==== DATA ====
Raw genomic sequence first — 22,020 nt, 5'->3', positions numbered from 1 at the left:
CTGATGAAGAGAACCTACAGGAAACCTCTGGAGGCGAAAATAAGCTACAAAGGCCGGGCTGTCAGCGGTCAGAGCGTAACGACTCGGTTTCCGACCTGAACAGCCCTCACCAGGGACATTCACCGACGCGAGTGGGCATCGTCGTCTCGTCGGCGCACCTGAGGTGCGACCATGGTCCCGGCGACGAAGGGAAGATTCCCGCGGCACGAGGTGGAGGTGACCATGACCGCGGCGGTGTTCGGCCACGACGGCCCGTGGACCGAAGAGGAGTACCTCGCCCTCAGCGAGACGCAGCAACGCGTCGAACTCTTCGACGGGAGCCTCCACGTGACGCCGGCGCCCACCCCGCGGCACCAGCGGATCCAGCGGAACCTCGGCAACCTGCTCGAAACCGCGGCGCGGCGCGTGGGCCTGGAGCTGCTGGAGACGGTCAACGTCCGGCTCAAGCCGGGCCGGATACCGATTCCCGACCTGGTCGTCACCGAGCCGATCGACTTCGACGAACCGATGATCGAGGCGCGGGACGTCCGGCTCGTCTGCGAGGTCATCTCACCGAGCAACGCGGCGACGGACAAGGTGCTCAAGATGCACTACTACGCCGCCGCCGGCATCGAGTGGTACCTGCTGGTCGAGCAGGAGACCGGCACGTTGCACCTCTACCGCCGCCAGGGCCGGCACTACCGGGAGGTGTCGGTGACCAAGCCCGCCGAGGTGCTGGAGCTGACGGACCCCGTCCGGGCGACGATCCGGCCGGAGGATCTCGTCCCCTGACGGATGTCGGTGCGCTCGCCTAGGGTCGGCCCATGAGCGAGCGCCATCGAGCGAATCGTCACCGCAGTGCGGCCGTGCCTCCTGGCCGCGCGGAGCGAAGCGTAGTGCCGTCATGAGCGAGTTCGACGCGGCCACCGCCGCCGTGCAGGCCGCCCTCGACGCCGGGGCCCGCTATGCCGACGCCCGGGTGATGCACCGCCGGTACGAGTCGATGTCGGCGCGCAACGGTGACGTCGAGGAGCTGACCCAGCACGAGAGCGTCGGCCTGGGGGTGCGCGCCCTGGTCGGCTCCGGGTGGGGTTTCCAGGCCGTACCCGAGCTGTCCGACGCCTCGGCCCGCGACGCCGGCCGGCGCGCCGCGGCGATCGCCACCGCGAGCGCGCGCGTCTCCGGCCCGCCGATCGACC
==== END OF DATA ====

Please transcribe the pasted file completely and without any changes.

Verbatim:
Raw genomic sequence first — 22,020 nt, 5'->3', positions numbered from 1 at the left:
CTGATGAAGAGAACCTACAGGAAACCTCTGGAGGCGAAAATAAGCTACAAAGGCCGGGCTGTCAGCGGTCAGAGCGTAACGACTCGGTTTCCGACCTGAACAGCCCTCACCAGGGACATTCACCGACGCGAGTGGGCATCGTCGTCTCGTCGGCGCACCTGAGGTGCGACCATGGTCCCGGCGACGAAGGGAAGATTCCCGCGGCACGAGGTGGAGGTGACCATGACCGCGGCGGTGTTCGGCCACGACGGCCCGTGGACCGAAGAGGAGTACCTCGCCCTCAGCGAGACGCAGCAACGCGTCGAACTCTTCGACGGGAGCCTCCACGTGACGCCGGCGCCCACCCCGCGGCACCAGCGGATCCAGCGGAACCTCGGCAACCTGCTCGAAACCGCGGCGCGGCGCGTGGGCCTGGAGCTGCTGGAGACGGTCAACGTCCGGCTCAAGCCGGGCCGGATACCGATTCCCGACCTGGTCGTCACCGAGCCGATCGACTTCGACGAACCGATGATCGAGGCGCGGGACGTCCGGCTCGTCTGCGAGGTCATCTCACCGAGCAACGCGGCGACGGACAAGGTGCTCAAGATGCACTACTACGCCGCCGCCGGCATCGAGTGGTACCTGCTGGTCGAGCAGGAGACCGGCACGTTGCACCTCTACCGCCGCCAGGGCCGGCACTACCGGGAGGTGTCGGTGACCAAGCCCGCCGAGGTGCTGGAGCTGACGGACCCCGTCCGGGCGACGATCCGGCCGGAGGATCTCGTCCCCTGACGGATGTCGGTGCGCTCGCCTAGGGTCGGCCCATGAGCGAGCGCCATCGAGCGAATCGTCACCGCAGTGCGGCCGTGCCTCCTGGCCGCGCGGAGCGAAGCGTAGTGCCGTCATGAGCGAGTTCGACGCGGCCACCGCCGCCGTGCAGGCCGCCCTCGACGCCGGGGCCCGCTATGCCGACGCCCGGGTGATGCACCGCCGGTACGAGTCGATGTCGGCGCGCAACGGTGACGTCGAGGAGCTGACCCAGCACGAGAGCGTCGGCCTGGGGGTGCGCGCCCTGGTCGGCTCCGGGTGGGGTTTCCAGGCCGTACCCGAGCTGTCCGACGCCTCGGCCCGCGACGCCGGCCGGCGCGCCGCGGCGATCGCCACCGCGAGCGCGCGCGTCTCCGGCCCGCCGATCGACC